April 14, 2022

What to include in an employment contract

We once heard that employing staff is just like flying an aeroplane – the most dangerous time is on take off and landing. The part in the middle is generally free of problems. This is the same for staff – getting a good recruitment process, finding the right person, in the right role at the right time and setting clear expectations from the start can alleviate most issues.

Just so you don’t sue us if you end up in a conciliation hearing or in front of the commission…. here is our disclaimer for this information:  While all care has been taken in the preparation of this material, no responsibility is accepted by HR Dynamics for any errors, omissions or inaccuracies. The material provided in this resource has been prepared to provide general information only. It is not intended to be relied upon or be a substitute for legal advice. No responsibility can be accepted by the author(s) for any known or unknown consequences that may result from reliance on any information provided in this publication.

The best practice methodology to use for each new employee is as follows:

  • Determine the employment type: Casual, Part-Time or Full-Time
  • If the employee is Full-Time, determine whether you will be paying Wages or Salary
  • Determine the appropriate classification based on the qualifications, tasks and duties as detailed in the Award that describes the position
  • Using the classification, determine the minimum Award rates (excluding allowances etc.)

You will also need to determine whether any allowances are applicable, what penalties are applicable and how you will pay those, is annual leave loading included in the rate or paid separately and/or what will be included in the salary calculation. This will give you the base minimum you can pay the new employee. You can pay above this rate as much as you like, but at least you have the very base minimum.

It is important for all employees to sign the letters of engagement before (or on the day of) their commencement as it sets out the terms and conditions of employment from the outset including that the employees are being paid award rates and outlines how the employee is employed (i.e. full-time or casual).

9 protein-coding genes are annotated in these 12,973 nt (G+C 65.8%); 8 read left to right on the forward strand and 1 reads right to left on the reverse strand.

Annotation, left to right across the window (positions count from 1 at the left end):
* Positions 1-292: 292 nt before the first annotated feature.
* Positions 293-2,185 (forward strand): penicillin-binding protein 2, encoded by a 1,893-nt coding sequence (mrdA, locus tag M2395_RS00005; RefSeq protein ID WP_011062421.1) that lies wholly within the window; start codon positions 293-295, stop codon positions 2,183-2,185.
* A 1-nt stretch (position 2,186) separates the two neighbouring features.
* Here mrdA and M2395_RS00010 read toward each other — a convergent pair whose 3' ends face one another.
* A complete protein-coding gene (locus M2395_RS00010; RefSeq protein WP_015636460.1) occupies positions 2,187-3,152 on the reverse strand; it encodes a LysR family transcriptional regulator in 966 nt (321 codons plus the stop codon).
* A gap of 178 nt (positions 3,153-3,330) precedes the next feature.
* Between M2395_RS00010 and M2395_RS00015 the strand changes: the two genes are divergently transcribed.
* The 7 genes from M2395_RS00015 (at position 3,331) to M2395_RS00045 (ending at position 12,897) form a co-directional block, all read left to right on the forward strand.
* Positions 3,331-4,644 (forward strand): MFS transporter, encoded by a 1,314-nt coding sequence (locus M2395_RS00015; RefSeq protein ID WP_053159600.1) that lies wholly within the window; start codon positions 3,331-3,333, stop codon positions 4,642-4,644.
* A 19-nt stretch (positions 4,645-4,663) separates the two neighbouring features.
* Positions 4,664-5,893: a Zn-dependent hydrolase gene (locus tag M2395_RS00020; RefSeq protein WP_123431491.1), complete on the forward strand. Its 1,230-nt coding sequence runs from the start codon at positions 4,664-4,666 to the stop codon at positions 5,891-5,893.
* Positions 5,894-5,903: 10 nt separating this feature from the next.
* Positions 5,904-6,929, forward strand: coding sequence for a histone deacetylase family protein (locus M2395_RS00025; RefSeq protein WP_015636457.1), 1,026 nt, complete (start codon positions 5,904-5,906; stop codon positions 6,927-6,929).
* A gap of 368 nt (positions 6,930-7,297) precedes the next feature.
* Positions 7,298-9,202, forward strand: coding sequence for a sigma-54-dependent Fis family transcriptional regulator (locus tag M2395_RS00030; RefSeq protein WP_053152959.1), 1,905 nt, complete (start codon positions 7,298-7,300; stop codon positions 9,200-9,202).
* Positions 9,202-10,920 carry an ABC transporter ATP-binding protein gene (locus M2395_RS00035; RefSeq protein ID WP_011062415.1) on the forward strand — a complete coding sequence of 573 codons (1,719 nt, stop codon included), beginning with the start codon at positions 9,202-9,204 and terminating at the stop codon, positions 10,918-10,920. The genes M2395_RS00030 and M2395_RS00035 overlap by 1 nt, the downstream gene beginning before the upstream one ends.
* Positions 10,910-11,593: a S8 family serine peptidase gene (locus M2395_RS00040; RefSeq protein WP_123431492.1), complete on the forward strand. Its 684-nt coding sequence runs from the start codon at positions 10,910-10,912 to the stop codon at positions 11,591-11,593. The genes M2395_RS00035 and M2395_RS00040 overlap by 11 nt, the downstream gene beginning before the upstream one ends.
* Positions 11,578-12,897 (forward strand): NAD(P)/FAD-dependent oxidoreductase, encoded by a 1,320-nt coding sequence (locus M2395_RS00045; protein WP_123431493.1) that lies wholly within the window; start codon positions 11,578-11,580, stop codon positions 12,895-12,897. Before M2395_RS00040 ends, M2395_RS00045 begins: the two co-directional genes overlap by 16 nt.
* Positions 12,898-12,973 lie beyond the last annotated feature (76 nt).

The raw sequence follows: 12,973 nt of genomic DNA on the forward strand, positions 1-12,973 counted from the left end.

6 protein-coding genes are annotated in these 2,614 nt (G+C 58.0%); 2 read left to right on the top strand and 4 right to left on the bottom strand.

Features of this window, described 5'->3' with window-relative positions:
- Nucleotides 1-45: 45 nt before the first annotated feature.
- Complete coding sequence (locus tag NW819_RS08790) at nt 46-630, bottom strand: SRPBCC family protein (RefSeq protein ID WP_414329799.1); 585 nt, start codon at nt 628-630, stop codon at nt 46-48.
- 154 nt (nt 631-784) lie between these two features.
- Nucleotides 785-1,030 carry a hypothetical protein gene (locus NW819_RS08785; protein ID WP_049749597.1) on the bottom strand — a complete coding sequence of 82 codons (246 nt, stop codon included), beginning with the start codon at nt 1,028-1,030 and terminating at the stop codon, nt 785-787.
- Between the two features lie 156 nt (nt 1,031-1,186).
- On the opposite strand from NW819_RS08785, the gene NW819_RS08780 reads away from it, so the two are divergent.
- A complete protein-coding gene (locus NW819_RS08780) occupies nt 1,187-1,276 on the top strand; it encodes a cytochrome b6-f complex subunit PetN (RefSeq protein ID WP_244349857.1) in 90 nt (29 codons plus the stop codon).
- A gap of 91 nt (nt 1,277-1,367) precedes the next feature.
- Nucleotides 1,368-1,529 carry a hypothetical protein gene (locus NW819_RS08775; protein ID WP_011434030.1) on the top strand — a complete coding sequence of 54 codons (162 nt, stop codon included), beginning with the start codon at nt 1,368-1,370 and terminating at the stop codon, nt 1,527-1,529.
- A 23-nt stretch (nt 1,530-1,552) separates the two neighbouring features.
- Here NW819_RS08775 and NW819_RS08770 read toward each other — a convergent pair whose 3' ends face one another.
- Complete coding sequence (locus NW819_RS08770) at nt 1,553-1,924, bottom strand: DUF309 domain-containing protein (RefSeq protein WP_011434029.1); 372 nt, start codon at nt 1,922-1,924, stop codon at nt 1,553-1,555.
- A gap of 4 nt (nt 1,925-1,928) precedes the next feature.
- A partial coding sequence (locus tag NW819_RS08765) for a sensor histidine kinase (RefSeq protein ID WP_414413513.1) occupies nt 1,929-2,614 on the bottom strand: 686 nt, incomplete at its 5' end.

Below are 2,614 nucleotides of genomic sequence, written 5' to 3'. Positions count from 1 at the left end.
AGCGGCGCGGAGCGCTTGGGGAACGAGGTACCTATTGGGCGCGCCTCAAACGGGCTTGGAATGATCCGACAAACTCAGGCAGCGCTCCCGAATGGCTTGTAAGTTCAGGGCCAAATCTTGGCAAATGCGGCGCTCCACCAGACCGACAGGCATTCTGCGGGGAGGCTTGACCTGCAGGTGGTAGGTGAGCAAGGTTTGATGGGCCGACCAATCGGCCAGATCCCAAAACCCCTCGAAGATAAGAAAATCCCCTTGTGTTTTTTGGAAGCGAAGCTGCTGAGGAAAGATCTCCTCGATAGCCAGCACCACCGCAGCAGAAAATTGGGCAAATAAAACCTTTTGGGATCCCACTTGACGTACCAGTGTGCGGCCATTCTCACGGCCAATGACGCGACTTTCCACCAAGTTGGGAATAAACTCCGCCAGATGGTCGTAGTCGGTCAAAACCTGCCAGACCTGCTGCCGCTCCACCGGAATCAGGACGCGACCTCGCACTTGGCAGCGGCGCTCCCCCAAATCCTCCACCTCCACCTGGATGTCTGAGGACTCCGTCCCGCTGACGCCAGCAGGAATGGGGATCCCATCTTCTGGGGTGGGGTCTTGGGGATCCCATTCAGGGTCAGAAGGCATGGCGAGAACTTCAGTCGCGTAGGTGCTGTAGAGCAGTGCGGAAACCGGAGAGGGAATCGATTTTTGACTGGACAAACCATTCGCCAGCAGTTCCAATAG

What does it cover?

The Letter of Engagement outlines, but not limited to, the ability to conduct drug testing, what leave the employee is entitled and general provisions on WH&S, reporting lines, workplace surveillance, fit for work and use of company assets and materials.

It is really important that any rates are agreed to in writing with the Employee, as well as any changes made to Award conditions. Even if you have an employee that is on a salary, the salary must cover all Award entitlements. Please ensure that you are regularly checking that the salary paid would buy out any penalties or allowances that the Employee may be entitled to under the Award.

Updates

Please note that all modern award rates are subject to the Fair Work Commission’s annual wage review and generally increase from the first full pay period after 1 July each year. The next increase will be in July 2022.  

EMPLOYMENT TYPES

Casual

Casual employees are employees who do not have regular or systematic hours of work or an expectation of continuing work. A typical casual employee is employed on a daily basis when the need arises. Casual employees are paid a loading to compensate them for lack of entitlements such as annual leave, personal leave and the lack of continuity of work. Casual employees are not entitled to notice of termination or redundancy. If casual employees are rostered to work on public holidays, they are entitled to payment for that holiday.

Part Time

Part-time employees are employed for fixed hours every week and have the same entitlements as full-time employees calculated on a pro-rata basis depending on the number of hours worked. Part-time employees are also entitled to notice of termination and to redundancy pay. If public holidays fall on days usually worked, the employee is entitled to payment for that holiday.

Full Time

A full time employee is engaged on a permanent basis, for a minimum of 38 hours per week & must be paid for these hours as a minimum. They are entitled to paid leave as per the National Employment Standards; including annual leave and personal leave. A full time employee can be paid at an hourly rate, or a set salary.

Salaries Under Fair Work

An annual salary is an agreement about the amount of pay for work over a 12 month period. They are often included in employment contracts. An annual salary can’t be less than the minimum entitlements an employee is entitled to under the award or registered agreement that applies and the National Employment Standards.

If you need help creating an employment contract, feel free to reach out!

📧 hr@hrdynamics.com.au

📞 (07) 4051 7307 or 0438 735 926

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